How to Prevent Carjacking, Abduction and Other Crimes

For us women it is very it is very risky to drive alone most especially at night. Carjacking, abduction and failing prey to a police impersonator are hazards for women who are more apt to be a target by sexual predators. According to the president of International Association of Chiefs of Police Ron Ruecker most crimes involving women drivers occur when they are heading to or away from their cars, particularly in parking lots, where thieves are tempted to steal both cars and property. So for women to be tough and always prepared here are 10 ways to stay safe when traveling solo.

  1. Be careful where you park. Experts propose that finding a well-lit spot or lot, whether it’s indoors or out is best way to prevent hazards.

· Avoid spots where few other vehicles are parked.

· Steer clear of vans, especially commercial models that lack glass side panels, where wrongdoers can hide.

· Lock your car, and memorize or jot down its location.

· Pay lots with attendants are less likely to play host to criminals. Also let the attendant know where you parked your car as you return He’ll know something’s wrong if you don’t come through the pay window shortly,

  1. Have your keys handy. Looking for keys in a handbag can give a criminal the time that he needs to pull off an assault, abduction or carjacking. Consider attaching a canister of pepper spray to your keychain. Make sure the car is locked once you are in. also program your key fob to open only the driver-side door for safety purposes.
  2. Pay attention to vehicles near yours. As you are heading back to your vehicle, observe its surroundings. Is someone sitting in another vehicle’s passenger side, next to where you’ll be getting in? Is the vehicle pulling out, or just idling? If it’s the latter, back off. This could be trouble.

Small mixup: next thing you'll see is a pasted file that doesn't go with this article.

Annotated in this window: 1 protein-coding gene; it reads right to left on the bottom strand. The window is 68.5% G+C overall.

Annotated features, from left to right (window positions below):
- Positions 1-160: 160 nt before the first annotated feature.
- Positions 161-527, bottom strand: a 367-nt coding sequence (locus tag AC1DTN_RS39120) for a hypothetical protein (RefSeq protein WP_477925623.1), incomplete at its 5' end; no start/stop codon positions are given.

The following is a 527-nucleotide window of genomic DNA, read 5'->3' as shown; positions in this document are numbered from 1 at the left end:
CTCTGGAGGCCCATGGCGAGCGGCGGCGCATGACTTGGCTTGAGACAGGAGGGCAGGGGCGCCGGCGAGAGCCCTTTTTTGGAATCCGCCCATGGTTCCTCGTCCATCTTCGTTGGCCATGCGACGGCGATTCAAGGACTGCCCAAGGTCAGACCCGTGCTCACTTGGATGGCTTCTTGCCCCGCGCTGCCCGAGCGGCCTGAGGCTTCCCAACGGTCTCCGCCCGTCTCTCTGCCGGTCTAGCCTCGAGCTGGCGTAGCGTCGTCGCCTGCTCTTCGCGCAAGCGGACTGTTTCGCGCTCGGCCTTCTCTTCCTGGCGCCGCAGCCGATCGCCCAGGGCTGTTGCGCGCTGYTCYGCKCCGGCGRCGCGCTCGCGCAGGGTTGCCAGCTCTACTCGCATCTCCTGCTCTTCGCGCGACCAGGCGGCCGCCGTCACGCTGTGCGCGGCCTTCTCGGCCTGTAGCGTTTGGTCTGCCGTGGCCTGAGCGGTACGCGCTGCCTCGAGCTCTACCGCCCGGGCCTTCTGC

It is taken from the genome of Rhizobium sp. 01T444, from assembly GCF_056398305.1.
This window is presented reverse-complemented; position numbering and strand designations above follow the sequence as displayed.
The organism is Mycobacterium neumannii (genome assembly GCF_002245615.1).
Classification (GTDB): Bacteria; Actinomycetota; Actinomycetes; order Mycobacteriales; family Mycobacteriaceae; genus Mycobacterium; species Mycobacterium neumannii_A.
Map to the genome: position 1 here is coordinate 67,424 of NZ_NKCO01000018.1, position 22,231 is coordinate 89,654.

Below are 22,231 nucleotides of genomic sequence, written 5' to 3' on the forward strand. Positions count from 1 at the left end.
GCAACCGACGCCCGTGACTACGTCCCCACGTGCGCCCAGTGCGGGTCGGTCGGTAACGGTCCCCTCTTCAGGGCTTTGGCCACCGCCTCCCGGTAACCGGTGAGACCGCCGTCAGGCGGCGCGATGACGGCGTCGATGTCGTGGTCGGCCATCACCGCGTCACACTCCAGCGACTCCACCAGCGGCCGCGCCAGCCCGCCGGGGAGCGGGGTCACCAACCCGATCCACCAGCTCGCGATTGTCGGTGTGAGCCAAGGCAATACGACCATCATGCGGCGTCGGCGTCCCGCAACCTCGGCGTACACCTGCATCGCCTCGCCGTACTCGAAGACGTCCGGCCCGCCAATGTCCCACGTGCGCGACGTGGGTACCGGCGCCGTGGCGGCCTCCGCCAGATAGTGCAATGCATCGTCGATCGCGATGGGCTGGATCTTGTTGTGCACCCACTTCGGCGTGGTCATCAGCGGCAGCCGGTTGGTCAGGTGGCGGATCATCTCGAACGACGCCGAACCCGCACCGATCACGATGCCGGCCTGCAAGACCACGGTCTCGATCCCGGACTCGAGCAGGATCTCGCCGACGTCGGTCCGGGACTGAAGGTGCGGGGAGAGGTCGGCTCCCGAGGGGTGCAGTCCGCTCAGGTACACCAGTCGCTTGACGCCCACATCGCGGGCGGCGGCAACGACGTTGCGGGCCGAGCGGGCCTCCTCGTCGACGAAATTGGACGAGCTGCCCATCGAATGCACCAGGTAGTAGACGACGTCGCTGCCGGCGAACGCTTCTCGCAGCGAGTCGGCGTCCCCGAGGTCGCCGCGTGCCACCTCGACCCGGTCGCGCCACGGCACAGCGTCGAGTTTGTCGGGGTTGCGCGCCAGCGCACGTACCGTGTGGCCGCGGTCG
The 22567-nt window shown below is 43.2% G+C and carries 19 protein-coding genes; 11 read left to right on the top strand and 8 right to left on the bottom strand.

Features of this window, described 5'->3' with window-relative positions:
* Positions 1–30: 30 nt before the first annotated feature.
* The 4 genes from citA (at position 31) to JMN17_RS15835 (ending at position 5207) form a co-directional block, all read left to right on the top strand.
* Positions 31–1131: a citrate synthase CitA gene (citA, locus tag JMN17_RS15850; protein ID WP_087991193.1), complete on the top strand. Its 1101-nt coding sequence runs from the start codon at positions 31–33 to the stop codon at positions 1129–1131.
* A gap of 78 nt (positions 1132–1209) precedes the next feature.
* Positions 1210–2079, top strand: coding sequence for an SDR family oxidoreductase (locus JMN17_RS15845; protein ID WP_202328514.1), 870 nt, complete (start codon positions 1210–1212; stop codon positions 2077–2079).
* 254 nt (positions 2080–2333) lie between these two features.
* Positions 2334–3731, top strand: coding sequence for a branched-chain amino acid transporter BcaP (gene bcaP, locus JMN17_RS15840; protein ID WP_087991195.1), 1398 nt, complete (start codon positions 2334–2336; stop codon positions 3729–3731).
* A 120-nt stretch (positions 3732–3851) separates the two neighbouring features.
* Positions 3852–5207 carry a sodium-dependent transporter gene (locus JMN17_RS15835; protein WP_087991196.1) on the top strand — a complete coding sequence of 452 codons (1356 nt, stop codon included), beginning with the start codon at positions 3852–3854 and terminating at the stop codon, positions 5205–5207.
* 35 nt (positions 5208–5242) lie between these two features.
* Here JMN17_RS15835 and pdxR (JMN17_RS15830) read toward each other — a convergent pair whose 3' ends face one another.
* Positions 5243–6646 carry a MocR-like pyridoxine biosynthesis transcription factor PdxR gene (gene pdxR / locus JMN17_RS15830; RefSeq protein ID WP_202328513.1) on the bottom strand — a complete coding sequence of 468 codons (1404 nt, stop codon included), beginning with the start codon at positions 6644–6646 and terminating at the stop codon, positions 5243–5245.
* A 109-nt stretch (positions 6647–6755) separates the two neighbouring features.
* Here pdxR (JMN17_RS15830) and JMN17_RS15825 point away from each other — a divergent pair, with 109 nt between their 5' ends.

3. Avoid playing Good Samaritan. Since women are soft-hearted most often, they always offer help. However, you should avoid doing it most especially if you’re waved down by a lone man in a remote location whose car seems to have broken. BEST THING TO DO: Use your cell phone to call his location in to the highway patrol or police. They can help him out. Most 911 operators can also connect you quickly to a non-emergency line.
  4. Think twice about pulling over for an unmarked police car. If you don’t think you’ve done anything wrong or think the “officer” looks suspicious, call 911 and ask for the local police authority. Ruecker said that if you are not sure, turn on your dome light and wave to acknowledge that you see them. Then drive slowly to a well-lit and populated area before pulling to a stop. REMEMBER: Don’t leave your car or roll down the window. Make the officer show his official identification card. Don’t settle for a badge or an official-looking hat. And make sure he’s in uniform and that the uniform parts match. Police departments use unmarked cars but rarely staff them with plainclothes officers for traffic patrols, added by Ruecker.
  5. Know where you’re going at all times. Have directions handy whenever you’re going somewhere new. Keep a GPS device in your car if it doesn’t have a navigation system with this, you always keep tract to where you are heading. Potable navigation system is available in the market for less than $200. The device will allow you to be tracked and to call in your precise location if you become lost or just aren’t good at reading maps.